Liliana of the Veil is much better at setting up a turn where a Temur Battle Rage or Ghor-Clan Rampager works. She is able to either deal with larger threats than Liliana, the Last Hope or lower the number of cards in each player’s hand, effectively reducing the odds of being blown out in combat by a timely removal spell.

Liliana, the Last Hope is going to shine against smaller creature decks (Affinity, Infect, Abzan Company) and decks with piles of removal. Liliana, the Last Hope even has a secret third ability in Modern, providing inevitability against the slower control decks. Having your own Endless Ranks of the Dead isn’t irrelevant.

The removal suite is relatively flexible, but it’s important to keep card types diverse for Tarmogoyf and Traverse the Ulvenwald. Having at least two of the “weird” Shocks (Seal of Fire and Tarfire) is more-or-less required, but the number can be raised for the sake of streamlining the deck.

The sideboard features a single hate-creature for Storm strategies. Traverse the Ulvenwald helps justify the single creature, but weighing the benefits of each creature and the style of game that you’re trying to play with the deck will help you decide which is better. For the more resilient take on the archetype, having a creature with four toughness is better than a 2/2. In the more streamlined and aggressive version, the extra color of mana on Eidolon of Rhetoric tips the scales towards Ethersworn Canonist.

This is one of the tougher decisions in the deck, because both cards are both quite good and are better than the other at doing different things. Surgical Extraction allows its caster to pay life (which Death’s Shadow appreciates) and doesn’t turn off Lingering Souls. Grafdigger’s Cage hits the aforementioned Lingering Souls but also shines against the Chord of Calling and Collected Company decks. In a lot of ways it’s a situation where you pick your poison and swallow. Both cards have their merits against different matchups and in different contexts. Just know your enemy and how you want to fight them.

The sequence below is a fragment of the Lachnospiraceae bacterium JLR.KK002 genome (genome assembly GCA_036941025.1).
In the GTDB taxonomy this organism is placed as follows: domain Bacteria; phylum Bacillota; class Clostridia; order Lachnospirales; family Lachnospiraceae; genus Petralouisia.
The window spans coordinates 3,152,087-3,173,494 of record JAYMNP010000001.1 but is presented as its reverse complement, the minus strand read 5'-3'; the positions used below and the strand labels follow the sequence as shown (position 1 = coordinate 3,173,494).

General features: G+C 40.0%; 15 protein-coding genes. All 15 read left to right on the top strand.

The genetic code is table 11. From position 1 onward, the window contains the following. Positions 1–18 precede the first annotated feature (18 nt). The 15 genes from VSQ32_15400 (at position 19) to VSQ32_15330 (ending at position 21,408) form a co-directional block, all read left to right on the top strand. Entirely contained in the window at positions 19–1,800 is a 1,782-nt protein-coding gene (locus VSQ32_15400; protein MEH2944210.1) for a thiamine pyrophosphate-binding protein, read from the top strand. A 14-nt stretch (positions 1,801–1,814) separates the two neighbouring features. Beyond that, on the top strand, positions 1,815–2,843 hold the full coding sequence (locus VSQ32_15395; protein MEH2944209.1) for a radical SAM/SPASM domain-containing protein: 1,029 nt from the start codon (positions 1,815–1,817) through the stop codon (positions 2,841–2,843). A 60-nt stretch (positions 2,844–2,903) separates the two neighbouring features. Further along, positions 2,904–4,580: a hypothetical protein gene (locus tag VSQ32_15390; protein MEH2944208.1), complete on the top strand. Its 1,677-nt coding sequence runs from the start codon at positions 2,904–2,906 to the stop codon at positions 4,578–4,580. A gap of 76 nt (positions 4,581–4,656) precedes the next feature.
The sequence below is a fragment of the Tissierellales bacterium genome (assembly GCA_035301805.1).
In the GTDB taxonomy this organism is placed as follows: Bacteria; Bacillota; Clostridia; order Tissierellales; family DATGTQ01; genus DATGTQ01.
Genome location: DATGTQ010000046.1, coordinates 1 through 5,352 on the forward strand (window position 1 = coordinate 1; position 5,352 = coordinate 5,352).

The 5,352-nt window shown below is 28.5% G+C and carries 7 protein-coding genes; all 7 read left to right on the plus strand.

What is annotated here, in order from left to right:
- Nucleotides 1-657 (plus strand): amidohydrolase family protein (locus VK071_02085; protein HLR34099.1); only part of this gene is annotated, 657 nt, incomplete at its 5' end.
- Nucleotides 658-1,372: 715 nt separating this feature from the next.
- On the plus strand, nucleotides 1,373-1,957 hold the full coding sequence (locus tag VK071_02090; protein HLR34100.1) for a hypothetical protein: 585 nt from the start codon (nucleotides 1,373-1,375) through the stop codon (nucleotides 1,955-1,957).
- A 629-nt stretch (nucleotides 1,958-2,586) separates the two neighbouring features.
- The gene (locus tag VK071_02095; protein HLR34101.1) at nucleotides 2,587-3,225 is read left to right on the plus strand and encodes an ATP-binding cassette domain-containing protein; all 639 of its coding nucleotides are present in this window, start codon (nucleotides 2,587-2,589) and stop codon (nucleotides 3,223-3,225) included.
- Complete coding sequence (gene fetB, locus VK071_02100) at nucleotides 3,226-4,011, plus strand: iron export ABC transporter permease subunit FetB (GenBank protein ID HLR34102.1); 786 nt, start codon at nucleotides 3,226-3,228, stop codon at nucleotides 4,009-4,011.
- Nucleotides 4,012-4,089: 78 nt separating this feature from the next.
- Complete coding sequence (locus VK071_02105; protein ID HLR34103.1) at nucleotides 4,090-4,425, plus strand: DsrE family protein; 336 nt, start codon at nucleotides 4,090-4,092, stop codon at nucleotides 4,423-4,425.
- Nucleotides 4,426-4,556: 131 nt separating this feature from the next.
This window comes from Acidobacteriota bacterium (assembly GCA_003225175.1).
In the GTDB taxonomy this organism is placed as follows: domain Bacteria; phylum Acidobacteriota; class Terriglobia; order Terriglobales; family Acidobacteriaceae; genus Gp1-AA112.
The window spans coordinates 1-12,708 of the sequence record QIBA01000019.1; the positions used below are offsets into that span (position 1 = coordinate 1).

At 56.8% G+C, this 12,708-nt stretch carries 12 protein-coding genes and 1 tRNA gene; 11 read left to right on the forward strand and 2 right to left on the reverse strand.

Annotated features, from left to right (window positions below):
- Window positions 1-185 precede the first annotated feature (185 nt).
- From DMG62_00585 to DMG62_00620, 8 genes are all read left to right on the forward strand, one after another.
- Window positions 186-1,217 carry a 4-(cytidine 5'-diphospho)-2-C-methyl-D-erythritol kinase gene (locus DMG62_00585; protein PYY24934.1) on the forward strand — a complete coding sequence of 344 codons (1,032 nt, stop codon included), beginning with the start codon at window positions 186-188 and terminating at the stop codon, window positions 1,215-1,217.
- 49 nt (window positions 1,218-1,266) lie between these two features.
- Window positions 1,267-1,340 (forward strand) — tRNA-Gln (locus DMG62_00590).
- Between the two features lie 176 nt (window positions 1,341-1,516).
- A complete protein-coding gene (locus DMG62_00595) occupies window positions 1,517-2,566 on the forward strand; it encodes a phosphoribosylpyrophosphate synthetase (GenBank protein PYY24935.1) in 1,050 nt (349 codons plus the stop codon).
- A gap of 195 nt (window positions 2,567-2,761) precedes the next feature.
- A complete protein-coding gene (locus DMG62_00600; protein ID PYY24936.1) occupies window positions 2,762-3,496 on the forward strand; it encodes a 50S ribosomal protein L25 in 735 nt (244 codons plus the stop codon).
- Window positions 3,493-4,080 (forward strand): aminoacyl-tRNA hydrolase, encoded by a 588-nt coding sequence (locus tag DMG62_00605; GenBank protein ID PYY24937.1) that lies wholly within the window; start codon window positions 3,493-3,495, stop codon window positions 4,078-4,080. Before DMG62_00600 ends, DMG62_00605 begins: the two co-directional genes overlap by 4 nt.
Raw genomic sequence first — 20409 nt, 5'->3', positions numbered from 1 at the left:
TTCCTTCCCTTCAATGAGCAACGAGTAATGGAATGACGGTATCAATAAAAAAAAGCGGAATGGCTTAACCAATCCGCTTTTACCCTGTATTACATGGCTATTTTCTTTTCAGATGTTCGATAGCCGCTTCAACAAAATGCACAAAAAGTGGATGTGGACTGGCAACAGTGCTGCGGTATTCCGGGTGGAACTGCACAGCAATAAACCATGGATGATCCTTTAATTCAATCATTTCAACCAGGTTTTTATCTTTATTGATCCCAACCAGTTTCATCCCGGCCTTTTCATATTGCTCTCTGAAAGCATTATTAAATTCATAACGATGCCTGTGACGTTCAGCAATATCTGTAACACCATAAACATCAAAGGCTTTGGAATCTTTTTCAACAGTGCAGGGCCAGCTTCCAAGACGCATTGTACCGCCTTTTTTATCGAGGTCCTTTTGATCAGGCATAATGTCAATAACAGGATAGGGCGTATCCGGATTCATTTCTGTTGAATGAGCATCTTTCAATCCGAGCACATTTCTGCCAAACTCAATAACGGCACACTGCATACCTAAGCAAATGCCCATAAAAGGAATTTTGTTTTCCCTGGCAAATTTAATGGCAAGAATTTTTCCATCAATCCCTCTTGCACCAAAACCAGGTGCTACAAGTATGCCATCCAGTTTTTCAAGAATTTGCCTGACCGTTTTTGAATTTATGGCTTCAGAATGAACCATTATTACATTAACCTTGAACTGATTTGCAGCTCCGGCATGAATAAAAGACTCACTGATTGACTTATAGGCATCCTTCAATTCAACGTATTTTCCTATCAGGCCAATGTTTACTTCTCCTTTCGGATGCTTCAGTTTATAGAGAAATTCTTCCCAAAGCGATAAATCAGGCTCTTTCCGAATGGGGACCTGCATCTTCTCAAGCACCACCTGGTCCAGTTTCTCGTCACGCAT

Combating the Deck

Now that we understand what the deck is bringing to the table, what do you do to beat it? My gut reaction is to learn the ins and outs of the mirror, but there are archetypes that prey on linear strategies. Death’s Shadow doesn’t attack from very many angles, making it easy to exploit how narrow the deck can be.

W/R Prison is the most “anti-Death’s Shadow” deck on the market at the moment. The deck needs to evolve a bit more in order to not have so many dead cards against the archetype (all of the cards that deal three damage aren’t doing much work), but Chalice of the Void and Blood Moon are incredibly potent against the deck…as long as W/R Prison can survive to the later turns.

Once the W/R Prison deck bridges the gap to the later turns (anything after the fourth turn), Death’s Shadow is forced into a precarious sub-game of deployment. Only commit a single creature to the battlefield and risk being eaten by Nahiri, the Harbinger or Ajani Vengeant. Commit too many creatures and run the risk of spewing cards in the face of a Wrath of God.

Post-sideboard, W/R Prison has access to even more cards that hose the archetype. Leyline of Sanctity and Rest in Peace turn off two of the core elements of the archetype and force Death’s Shadow to just jam threat after threat until one of them sticks. Death’s Shadow is built to exploit some of the engines of the format (particularly graveyard-filling and life payment in exchange for tempo) and W/R Prison is built to take advantage of decks that try to abuse these angles.

On the other side of “fighting scissors with rock,” we have a more proactive approach:

I know I bark up this tree a lot, but hear me out. Hexproof is fantastic at dominating creature combat (particularly when players are going all-in on a single creature without evasion) and gets some of the best hate cards in the format.